Jim Anderson is a sound-engineering nobleman and sage. For nearly 30 years, his ears and soundboards have helped to mix sound for Seattle music. He has a meticulous audible sense of where sounds should be placed, and at what levels. He's patient, pleasant as can possibly be, and he treats bands with respect, no matter who they are. In the 1980s, he was at the old Central Tavern in Pioneer Square, and then at the Crocodile for 16 years. As Seattle's music has evolved, Anderson has been behind a mixing board, making bands sound as good as they can. The respect he has earned over the years is well deserved. Lately, Anderson has been traveling the world to exotic locales and running sound for Seattle garage-rock icons the Sonics. Jim's been jet-setting, hitting places like Greece, Norway, Bangladesh. Another exotic locale Jim has sonically touched is in Seattle's own Georgetown neighborhood, where he did sound design for the great Slim's Last Chance.
What kind of speaker cabinets does Slim's have?
Mackie S408s. They're interesting cabinets. They're meant to be mains or a monitor wedge. When you're looking at it, it's got four eight-inch speakers that are in the corners, and a strip in the middle is a horn. The coverage pattern when it's on its side as a monitor is 70 degrees up and down and 40 degrees side to side, so it's a fairly narrow horn pattern. Mackie told them to put them sideways as mains, but that would have meant a very narrow strip of high end that you'd hear in a couple places in the room. So I flipped them up on their side, and that way the wide part of the horn pattern is covering more of the room. Also, Mackie had originally said to put four of these cabinets up there, but that would be total overkill for that tiny of a room. Two of these are plenty loud for Slim's. I can get this PA loud enough to keep up with Zeke's vocals, when Zeke plays. And that is saying something. Those boys like loud guitar.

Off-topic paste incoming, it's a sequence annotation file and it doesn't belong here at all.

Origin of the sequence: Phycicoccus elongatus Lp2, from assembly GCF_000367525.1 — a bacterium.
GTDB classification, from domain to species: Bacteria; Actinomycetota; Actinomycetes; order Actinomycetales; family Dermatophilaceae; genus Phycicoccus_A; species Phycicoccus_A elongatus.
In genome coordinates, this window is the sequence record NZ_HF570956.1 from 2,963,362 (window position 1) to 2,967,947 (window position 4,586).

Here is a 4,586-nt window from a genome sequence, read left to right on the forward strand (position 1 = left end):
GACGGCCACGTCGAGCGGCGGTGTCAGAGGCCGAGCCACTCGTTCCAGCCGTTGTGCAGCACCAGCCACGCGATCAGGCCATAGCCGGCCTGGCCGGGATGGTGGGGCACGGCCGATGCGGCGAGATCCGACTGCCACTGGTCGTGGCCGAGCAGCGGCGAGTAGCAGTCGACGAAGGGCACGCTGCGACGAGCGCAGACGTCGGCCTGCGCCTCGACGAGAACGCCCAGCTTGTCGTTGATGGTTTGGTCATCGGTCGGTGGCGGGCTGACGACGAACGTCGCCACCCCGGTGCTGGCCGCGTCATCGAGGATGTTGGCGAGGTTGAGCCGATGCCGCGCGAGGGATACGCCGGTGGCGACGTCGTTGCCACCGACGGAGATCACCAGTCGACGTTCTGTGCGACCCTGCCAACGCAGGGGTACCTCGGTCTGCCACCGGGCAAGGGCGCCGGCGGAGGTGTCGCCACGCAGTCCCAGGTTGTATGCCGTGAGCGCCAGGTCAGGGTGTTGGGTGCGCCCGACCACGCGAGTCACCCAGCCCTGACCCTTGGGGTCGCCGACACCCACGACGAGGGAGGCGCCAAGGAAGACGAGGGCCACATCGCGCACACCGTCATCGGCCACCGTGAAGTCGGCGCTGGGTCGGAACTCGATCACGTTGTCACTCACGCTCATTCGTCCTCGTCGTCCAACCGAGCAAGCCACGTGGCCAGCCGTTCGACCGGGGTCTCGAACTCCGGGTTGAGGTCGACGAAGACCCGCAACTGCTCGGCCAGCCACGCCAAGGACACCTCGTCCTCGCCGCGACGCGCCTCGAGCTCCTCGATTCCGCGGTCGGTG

What's the sound like in there? Any sonic oddities that are peculiar to that room?
It's a smaller size room, so if someone has a loud stage volume, it tends to take over. This is something that takes a long time to deal with and not be frustrated. If they are cranking their half-stack, it gets to be too much.
Are you talking about cock rock?
Well, sometimes guys do play too loud. And not to say that it's bad to play loud, but it's just that for a space that size, acoustically it's a little difficult to deal with. It gets back to the idea of sound reinforcement, meaning that I make something only as loud as it needs to be. The difficult part for some guys is if you don't have to make it any louder, then don't. With a bunch of mics up and a guy playing really loud guitar, it can be too much. Then they get frustrated because they can't put any guitar in the PA.
Half of your job is basically to be a psychologist—dealing with volume as an extension of the phallus. What do you say to those guys who are too loud?
For years I've learned to let the band play the music that they want to play, and then I adjust to that. My job is to be a chameleon. If it doesn't need to be any louder, I won't make it louder. There are lots of times bands will come in, and all I have in the PA is kick drum and vocals. If that's all you need to balance the stage volume, then that's okay. It's not a crime. That's where some sound engineers get into trouble. They try to be control freaks about how loud the guy's going to play guitar, telling them, "You have to turn your guitar down so I can put some in the PA." That's bullshit. You gotta let guitar players play how they want, let them get the tone they want, then work around that. With tube amps, they have to be a certain volume to get tones. Sometimes it's just really loud and you have to deal with it. I'll put my earplugs in and be fine with it.